Recipes by Ivan Orkin
Two recipes from the end-all-be-all guide to ramen from Ivan Orkin, the iconoclastic New York-born owner of Tokyo’s top ramen shop.
Toasted Sesame and Spicy Chile Tsukemen
with fat rye noodles
Also can be read directly from the book’s pages here.
Tsukemen is a type of ramen modeled after its more illustrious cousin, soba (buckwheat noodles). Soba is the most Japanese of Japanese noodles, and it’s most commonly served cold with a side of soy-flavored dashi (also cold). Tsukemen is different from soba in that, while the noodles are cold, the broth is hot. Since the broth is meant to be consumed as a dipping sauce and not as a soup (although some places will add a little hot soup to your dip at the end and encourage you to drink it), it’s much more pungent and intense than normal ramen broth. Tsukemen was invented by Kazuo Yamagishi, the owner of Taishoken, one of the more legendary ramen shops in Tokyo. In the last four or five years, tsukemen has taken Japan by storm—there are now shops that peddle tsukemen exclusively.
When I opened Ivan Ramen, I wasn’t a big fan of tsukemen, but I felt compelled to accommodate its popularity. But my tsukemen never quite came together the way I wanted, and I took it off the menu after a few months. The following year, I went back to the drawing board. I realized that the real joy of tsukemen is that it highlights the noodle. Around the time
I started trying again, my flour purveyor sent me a bag of rye flour. Rye is a really interesting flour—incredibly fragrant, and with much less gluten than wheat. Of course, it also immediately sent me back to my Jewish childhood, when my mother would buy a fresh loaf of rye bread every Friday for Shabbos.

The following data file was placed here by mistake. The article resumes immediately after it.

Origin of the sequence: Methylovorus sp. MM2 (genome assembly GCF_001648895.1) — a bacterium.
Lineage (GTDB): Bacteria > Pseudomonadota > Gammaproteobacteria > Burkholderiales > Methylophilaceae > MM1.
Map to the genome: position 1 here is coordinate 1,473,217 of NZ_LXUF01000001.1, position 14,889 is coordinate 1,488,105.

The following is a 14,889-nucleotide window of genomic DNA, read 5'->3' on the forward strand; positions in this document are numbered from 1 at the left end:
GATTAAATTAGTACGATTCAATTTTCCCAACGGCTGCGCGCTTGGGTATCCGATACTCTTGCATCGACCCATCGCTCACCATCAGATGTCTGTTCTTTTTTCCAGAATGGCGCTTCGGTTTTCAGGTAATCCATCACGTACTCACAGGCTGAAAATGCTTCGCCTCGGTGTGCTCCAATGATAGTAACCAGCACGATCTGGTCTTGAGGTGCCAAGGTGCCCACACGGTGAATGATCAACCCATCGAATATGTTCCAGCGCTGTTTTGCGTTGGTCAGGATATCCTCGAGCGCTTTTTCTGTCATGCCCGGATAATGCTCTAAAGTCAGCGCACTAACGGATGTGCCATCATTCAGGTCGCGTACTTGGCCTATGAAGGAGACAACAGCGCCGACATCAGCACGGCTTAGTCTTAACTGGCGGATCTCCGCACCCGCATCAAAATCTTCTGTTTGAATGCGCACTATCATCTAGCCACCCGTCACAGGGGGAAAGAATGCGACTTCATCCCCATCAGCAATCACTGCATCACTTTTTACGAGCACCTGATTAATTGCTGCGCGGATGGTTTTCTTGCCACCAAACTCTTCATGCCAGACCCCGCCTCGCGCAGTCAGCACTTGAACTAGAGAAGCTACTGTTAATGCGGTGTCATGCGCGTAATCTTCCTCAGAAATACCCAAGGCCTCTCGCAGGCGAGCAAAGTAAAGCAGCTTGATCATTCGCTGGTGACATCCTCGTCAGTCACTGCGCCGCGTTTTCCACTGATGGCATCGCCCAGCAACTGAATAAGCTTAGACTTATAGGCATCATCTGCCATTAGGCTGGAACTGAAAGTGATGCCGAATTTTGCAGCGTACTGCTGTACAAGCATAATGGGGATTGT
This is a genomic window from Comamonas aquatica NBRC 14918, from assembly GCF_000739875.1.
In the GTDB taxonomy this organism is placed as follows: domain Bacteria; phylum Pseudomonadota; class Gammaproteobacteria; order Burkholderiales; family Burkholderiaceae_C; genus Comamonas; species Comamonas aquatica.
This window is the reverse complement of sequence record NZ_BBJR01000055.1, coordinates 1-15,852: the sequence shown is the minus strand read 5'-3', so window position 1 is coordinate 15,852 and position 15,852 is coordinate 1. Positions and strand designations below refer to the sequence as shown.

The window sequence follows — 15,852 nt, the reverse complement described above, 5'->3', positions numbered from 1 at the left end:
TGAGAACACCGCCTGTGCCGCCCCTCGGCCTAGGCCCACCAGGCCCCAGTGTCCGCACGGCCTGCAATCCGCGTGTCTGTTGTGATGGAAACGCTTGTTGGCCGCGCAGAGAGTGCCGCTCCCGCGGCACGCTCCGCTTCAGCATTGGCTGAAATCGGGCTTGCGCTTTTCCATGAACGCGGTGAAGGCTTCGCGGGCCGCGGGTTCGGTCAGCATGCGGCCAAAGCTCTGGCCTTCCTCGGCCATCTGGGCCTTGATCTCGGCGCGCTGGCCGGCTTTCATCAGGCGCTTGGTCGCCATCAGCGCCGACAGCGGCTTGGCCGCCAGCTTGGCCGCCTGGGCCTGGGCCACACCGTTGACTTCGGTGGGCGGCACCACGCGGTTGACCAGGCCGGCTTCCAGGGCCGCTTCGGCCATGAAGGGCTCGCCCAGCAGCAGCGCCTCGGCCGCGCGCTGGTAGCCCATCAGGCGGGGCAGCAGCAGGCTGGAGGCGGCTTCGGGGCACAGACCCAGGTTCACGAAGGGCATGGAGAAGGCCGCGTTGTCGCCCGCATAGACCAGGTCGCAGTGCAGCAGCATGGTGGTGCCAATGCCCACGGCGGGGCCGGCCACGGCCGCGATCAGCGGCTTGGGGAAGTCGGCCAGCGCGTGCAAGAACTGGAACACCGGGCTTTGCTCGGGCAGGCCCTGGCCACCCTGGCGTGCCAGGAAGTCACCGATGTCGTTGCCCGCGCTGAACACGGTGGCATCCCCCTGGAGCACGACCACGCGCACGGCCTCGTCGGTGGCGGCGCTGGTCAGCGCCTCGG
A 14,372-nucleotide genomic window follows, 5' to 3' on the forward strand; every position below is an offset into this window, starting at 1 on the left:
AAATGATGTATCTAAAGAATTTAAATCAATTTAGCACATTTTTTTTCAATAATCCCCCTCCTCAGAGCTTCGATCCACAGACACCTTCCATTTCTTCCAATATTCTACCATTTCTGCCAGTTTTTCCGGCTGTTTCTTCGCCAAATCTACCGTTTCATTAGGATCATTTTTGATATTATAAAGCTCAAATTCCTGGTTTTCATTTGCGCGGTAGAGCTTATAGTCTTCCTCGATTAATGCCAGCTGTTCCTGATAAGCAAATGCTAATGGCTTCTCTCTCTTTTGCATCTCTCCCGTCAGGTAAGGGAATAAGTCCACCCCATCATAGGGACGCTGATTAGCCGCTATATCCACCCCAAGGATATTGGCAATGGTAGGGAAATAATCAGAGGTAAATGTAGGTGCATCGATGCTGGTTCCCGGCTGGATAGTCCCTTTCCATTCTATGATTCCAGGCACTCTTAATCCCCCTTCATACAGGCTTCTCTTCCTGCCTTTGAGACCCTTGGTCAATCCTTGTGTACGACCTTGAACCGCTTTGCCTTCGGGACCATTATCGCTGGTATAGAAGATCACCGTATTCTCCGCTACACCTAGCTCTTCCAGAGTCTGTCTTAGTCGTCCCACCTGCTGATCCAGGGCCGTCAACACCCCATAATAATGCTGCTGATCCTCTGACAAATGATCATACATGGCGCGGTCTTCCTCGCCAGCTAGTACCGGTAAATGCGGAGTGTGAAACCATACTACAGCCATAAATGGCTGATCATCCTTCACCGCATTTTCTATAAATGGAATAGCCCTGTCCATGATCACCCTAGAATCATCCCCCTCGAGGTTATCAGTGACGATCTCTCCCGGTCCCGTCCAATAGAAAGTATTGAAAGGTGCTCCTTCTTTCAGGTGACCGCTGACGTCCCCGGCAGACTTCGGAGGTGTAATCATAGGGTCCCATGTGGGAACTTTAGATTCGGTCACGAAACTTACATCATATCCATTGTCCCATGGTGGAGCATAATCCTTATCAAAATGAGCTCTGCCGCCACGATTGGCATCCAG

At this point, I didn’t know anybody who used whole grain flours in ramen noodles. When I told people I wanted to use rye in my noodles, they warned me not to make a noodle with flecks of grain in it—“People will think it’s bugs or dirt.” But the rye gives the noodles a beautiful aroma and more integrity. Five years later, whole grain noodles are everywhere. I’m not suggesting I started the trend, I’m just saying . . .
Ingredients to make 4 servings
150 grams (1¼ cups) toasted sesame seeds
10 grams (1 1⁄2 tablespoons) crushed red chile flakes
14 grams (2 1⁄2 tablespoons) katsuobushi salt
110 grams (4 ounces) roasted garlic from roasted garlic and garlic oil
60 milliliters (1⁄4cup) rice vinegar
45 grams (2 tablespoons) honey
225 milliliters (1 cup) shoyusofrito tare
40 milliliters (3 tablespoons) pork fat
560 milliliters (11⁄2 cups) double soup, simmering
800 grams (13⁄4 pounds) fat rye noodles (see below), cooked and chilled
4 thick slices pork belly chashu, warmed in its cooking liquid or in the noodle water as it comes to a simmer
Sliced green onions or negi (Japanese green onions), for garnish
4 half-cooked eggs, optional
1. Grind the sesame seeds and chile flakes in a mortar and pestle until they’re about half the size they started. (Alternatively, you can do this in a food processor, but pulse carefully or you’ll end up with butter.)
2. Mix the ground seeds and chile with the katsuobushi salt, pureed garlic, vinegar, honey, and shoyu-sofrito tare. Set out 4 cups or bowls and divide the mixture among them, then divvy up the pork fat.
3. Distribute the hot soup among the cups or bowls. Whisk each briefly to combine everything.
4. Pile the chilled noodles onto 4 separate plates and set a piece of warm chashu on top of each pile. Sprinkle with green onions. Nestle a halved half-cooked egg on the plate, if you’re using them.
5. To eat, dip some noodles into the soup and slurp them up.
More lessons from Ivan on Eat My Shorts – Ramen Revolution
Fat Rye Noodles
This recipe is a bit difficult to translate to the home kitchen. Flour and water are different all over the country, and very different from what’s available in Japan. Ramen dough is odd—not quite wet and not quite dry—and doesn’t easily come together. Having said that, making your own noodles is rewarding, and you’ll only get better with practice. God knows my first fifty batches of noodles were made with little to no knowledge, and on a hand-cranked pasta machine. If I could do it, you certainly can.